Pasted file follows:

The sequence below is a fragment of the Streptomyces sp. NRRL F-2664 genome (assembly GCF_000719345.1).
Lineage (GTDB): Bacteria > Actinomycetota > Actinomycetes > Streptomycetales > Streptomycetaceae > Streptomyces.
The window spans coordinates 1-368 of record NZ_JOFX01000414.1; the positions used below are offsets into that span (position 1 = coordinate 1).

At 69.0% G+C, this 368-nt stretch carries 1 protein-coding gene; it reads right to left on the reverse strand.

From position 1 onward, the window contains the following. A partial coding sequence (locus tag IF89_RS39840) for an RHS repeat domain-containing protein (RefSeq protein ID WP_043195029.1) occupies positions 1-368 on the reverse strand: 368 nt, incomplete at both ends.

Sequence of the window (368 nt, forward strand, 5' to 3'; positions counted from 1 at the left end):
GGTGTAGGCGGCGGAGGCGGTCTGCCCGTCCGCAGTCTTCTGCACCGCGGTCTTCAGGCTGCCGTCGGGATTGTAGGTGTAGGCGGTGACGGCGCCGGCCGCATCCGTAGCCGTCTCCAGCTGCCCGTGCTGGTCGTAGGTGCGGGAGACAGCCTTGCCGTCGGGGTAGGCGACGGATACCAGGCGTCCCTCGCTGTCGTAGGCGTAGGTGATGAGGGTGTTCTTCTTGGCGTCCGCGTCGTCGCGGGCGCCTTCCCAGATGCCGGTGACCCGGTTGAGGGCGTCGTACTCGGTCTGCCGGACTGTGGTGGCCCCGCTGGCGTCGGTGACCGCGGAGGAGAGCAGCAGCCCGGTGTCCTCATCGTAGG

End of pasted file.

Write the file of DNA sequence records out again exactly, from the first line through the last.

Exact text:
The sequence below is a fragment of the Streptomyces sp. NRRL F-2664 genome (assembly GCF_000719345.1).
Lineage (GTDB): Bacteria > Actinomycetota > Actinomycetes > Streptomycetales > Streptomycetaceae > Streptomyces.
The window spans coordinates 1-368 of record NZ_JOFX01000414.1; the positions used below are offsets into that span (position 1 = coordinate 1).

At 69.0% G+C, this 368-nt stretch carries 1 protein-coding gene; it reads right to left on the reverse strand.

From position 1 onward, the window contains the following. A partial coding sequence (locus tag IF89_RS39840) for an RHS repeat domain-containing protein (RefSeq protein ID WP_043195029.1) occupies positions 1-368 on the reverse strand: 368 nt, incomplete at both ends.

Sequence of the window (368 nt, forward strand, 5' to 3'; positions counted from 1 at the left end):
GGTGTAGGCGGCGGAGGCGGTCTGCCCGTCCGCAGTCTTCTGCACCGCGGTCTTCAGGCTGCCGTCGGGATTGTAGGTGTAGGCGGTGACGGCGCCGGCCGCATCCGTAGCCGTCTCCAGCTGCCCGTGCTGGTCGTAGGTGCGGGAGACAGCCTTGCCGTCGGGGTAGGCGACGGATACCAGGCGTCCCTCGCTGTCGTAGGCGTAGGTGATGAGGGTGTTCTTCTTGGCGTCCGCGTCGTCGCGGGCGCCTTCCCAGATGCCGGTGACCCGGTTGAGGGCGTCGTACTCGGTCTGCCGGACTGTGGTGGCCCCGCTGGCGTCGGTGACCGCGGAGGAGAGCAGCAGCCCGGTGTCCTCATCGTAGG